Liquidity has shook the landscape of the footballing world this summer and it has evoked the age old thesis that this financial exploitation of the system could have severe consequences on the future of the game.
The recklessness, indifferent attitude and manipulation of the transfer market used and perhaps abused by the world's top teams is certainly not a new problem.
Clubs who have come into new found opulence find the temptation of brandishing their power all too alluring and teams defensively inflate prices in a desperate attempt to protect their assets.
However not only clubs with now established riches are guilty of this, Real Madrid and Barcelona attracted arguably the most attention this past summer by splashing a reported £86million and £49million on Gareth Bale and Neymar respectively.
Former Los Merengues galactico Zinedine Zidane who is currently assistant at the club has publicly came out and openly admitted that such sums aren't purely representational of value but sadly down to the state of the game.
"Ten years ago, they bought me for 75 million euros and I said I wasn't worth it," said Zidane.
"Today, I tend to say a player isn't worth that. Two clubs agree on a price and no-one is forcing the other to do anything.
"That's football. Unfortunately, its incomprehensible with whats happening today to pay so much."
Opinions within football appear to be divided with some condemning the direction taken as detrimental to the sport in the long term, while others have defended it by stating that as vast as the fees are the money is remaining within the circle.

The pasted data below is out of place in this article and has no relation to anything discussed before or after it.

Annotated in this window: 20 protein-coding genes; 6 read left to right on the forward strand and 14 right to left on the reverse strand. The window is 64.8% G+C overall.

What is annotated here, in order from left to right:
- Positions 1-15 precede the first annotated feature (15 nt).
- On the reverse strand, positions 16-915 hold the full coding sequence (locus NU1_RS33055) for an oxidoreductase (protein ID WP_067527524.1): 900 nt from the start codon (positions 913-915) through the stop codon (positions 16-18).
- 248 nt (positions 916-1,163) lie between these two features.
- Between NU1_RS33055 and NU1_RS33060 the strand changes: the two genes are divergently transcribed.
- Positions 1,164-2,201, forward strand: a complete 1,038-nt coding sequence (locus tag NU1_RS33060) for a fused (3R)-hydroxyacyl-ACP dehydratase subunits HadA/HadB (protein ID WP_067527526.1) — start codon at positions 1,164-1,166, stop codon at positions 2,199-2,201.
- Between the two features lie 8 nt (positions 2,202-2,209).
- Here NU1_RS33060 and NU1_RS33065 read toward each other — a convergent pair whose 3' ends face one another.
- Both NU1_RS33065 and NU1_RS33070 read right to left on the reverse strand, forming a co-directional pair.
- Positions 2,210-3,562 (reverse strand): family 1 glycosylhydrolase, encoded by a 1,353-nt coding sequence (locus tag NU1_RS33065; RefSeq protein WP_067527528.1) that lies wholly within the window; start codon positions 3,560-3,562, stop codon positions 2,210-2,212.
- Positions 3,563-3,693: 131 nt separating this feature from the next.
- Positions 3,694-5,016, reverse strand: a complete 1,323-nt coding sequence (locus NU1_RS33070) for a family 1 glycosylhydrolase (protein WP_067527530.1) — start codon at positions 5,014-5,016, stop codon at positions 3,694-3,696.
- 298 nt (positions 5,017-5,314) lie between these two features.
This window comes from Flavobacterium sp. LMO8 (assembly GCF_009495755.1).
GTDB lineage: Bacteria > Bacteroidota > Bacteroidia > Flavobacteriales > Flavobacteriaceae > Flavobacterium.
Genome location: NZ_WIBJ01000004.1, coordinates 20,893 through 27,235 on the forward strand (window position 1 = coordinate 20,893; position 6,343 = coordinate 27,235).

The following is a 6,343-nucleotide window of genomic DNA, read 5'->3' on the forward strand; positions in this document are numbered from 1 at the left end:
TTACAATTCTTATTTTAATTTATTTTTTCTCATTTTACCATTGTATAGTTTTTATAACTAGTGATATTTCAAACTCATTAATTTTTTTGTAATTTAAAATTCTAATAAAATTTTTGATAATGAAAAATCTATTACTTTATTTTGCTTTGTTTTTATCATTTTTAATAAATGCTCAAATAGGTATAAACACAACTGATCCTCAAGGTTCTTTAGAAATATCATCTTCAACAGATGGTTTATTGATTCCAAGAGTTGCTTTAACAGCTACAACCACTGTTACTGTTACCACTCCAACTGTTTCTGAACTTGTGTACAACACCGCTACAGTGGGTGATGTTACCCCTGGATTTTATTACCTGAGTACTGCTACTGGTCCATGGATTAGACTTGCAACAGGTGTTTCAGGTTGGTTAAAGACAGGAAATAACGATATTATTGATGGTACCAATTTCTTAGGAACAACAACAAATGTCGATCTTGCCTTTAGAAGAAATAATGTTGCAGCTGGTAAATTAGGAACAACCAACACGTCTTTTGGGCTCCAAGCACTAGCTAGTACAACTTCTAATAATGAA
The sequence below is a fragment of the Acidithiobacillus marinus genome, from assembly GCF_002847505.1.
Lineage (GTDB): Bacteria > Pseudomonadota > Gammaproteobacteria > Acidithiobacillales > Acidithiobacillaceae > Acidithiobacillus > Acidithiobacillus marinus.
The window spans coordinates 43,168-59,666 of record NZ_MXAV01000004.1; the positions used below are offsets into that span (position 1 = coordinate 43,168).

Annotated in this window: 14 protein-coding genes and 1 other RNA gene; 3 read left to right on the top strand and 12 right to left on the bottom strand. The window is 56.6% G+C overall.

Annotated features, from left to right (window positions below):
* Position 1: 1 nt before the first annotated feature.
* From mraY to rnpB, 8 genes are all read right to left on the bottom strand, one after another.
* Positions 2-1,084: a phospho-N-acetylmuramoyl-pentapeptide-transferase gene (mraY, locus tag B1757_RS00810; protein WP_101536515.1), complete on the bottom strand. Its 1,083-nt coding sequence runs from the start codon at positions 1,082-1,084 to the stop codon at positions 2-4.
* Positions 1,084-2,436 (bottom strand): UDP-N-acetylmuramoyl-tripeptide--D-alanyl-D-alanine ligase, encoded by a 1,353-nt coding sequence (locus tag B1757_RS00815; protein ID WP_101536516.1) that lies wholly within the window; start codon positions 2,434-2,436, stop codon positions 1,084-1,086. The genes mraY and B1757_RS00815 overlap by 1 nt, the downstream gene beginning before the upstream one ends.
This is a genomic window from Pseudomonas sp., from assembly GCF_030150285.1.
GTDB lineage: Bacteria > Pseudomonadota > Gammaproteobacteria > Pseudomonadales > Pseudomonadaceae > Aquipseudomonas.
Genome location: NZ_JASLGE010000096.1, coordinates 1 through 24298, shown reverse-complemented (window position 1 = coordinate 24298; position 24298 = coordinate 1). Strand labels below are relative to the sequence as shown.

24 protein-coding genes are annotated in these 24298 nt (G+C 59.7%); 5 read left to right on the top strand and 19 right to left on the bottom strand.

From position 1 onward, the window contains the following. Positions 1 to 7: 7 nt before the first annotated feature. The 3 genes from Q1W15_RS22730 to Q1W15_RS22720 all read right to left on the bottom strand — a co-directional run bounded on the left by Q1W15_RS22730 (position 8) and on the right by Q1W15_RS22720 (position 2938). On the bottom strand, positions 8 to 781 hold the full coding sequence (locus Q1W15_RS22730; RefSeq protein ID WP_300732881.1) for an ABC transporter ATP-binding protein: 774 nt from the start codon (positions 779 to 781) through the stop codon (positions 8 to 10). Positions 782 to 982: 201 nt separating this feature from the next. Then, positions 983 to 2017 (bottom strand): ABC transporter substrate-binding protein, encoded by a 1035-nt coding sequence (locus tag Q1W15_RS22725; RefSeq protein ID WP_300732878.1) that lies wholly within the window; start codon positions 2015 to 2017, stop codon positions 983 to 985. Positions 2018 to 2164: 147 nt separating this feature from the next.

The strategic aggression taken by Madrid in their relentless pursuit of the already mentioned Bale deeply upset Tottenham Hotspur's chairman Daniel Levy who expressed his dismay with the tactics used.
"Gareth was a player we had absolutely no intention of selling," declared Levy.
"Such has been the attention from Real Madrid and so great is Gareth Bale's desire to join them, that we have taken the view that the player will not be sufficiently committed to our campaign in the current season."
It was thought that Uefa's carefully yet slightly flawed concept of Financial Fair Play would help constrain these problems and assist teams in transforming the state of affairs from this perspective into positive profits for the organisations but unfortunately it seems to be worsening.
The difficult issue is that there isn't any clear antidote that will counter this parasitical like effect. The fear is that the gulf between clubs will eliminate one of the most essential facets of football which is competition from smaller teams built from within via the youth system and low budget spending.
What approach should be taken to battle this?
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